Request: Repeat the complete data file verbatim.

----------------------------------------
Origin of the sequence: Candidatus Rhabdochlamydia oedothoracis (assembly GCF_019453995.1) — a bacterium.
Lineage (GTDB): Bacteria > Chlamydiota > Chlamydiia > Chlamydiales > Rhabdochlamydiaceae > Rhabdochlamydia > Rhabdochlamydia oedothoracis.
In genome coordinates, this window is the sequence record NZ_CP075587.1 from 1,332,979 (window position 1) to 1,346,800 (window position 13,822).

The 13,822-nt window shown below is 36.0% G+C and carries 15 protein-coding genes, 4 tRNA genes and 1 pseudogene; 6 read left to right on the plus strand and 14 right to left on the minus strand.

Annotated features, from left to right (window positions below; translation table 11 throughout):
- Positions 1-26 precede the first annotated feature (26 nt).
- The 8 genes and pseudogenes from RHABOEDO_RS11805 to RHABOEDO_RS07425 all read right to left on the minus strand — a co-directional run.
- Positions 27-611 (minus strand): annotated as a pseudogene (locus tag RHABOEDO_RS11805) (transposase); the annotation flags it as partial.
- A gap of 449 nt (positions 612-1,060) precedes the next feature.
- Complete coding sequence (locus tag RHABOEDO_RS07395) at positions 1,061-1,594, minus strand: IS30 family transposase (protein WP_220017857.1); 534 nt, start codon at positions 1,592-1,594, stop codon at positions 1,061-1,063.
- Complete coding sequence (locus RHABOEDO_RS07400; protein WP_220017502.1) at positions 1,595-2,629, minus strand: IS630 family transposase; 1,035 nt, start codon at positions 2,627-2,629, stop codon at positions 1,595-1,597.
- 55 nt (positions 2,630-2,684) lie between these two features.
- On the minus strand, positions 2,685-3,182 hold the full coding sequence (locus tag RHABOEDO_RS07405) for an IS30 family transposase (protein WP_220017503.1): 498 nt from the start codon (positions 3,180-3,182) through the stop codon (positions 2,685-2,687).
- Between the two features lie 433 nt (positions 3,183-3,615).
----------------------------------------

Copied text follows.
Origin of the sequence: Candidatus Rhabdochlamydia oedothoracis (assembly GCF_019453995.1) — a bacterium.
Lineage (GTDB): Bacteria > Chlamydiota > Chlamydiia > Chlamydiales > Rhabdochlamydiaceae > Rhabdochlamydia > Rhabdochlamydia oedothoracis.
In genome coordinates, this window is the sequence record NZ_CP075587.1 from 1,332,979 (window position 1) to 1,346,800 (window position 13,822).

The 13,822-nt window shown below is 36.0% G+C and carries 15 protein-coding genes, 4 tRNA genes and 1 pseudogene; 6 read left to right on the plus strand and 14 right to left on the minus strand.

Annotated features, from left to right (window positions below; translation table 11 throughout):
- Positions 1-26 precede the first annotated feature (26 nt).
- The 8 genes and pseudogenes from RHABOEDO_RS11805 to RHABOEDO_RS07425 all read right to left on the minus strand — a co-directional run.
- Positions 27-611 (minus strand): annotated as a pseudogene (locus tag RHABOEDO_RS11805) (transposase); the annotation flags it as partial.
- A gap of 449 nt (positions 612-1,060) precedes the next feature.
- Complete coding sequence (locus tag RHABOEDO_RS07395) at positions 1,061-1,594, minus strand: IS30 family transposase (protein WP_220017857.1); 534 nt, start codon at positions 1,592-1,594, stop codon at positions 1,061-1,063.
- Complete coding sequence (locus RHABOEDO_RS07400; protein WP_220017502.1) at positions 1,595-2,629, minus strand: IS630 family transposase; 1,035 nt, start codon at positions 2,627-2,629, stop codon at positions 1,595-1,597.
- 55 nt (positions 2,630-2,684) lie between these two features.
- On the minus strand, positions 2,685-3,182 hold the full coding sequence (locus tag RHABOEDO_RS07405) for an IS30 family transposase (protein WP_220017503.1): 498 nt from the start codon (positions 3,180-3,182) through the stop codon (positions 2,685-2,687).
- Between the two features lie 433 nt (positions 3,183-3,615).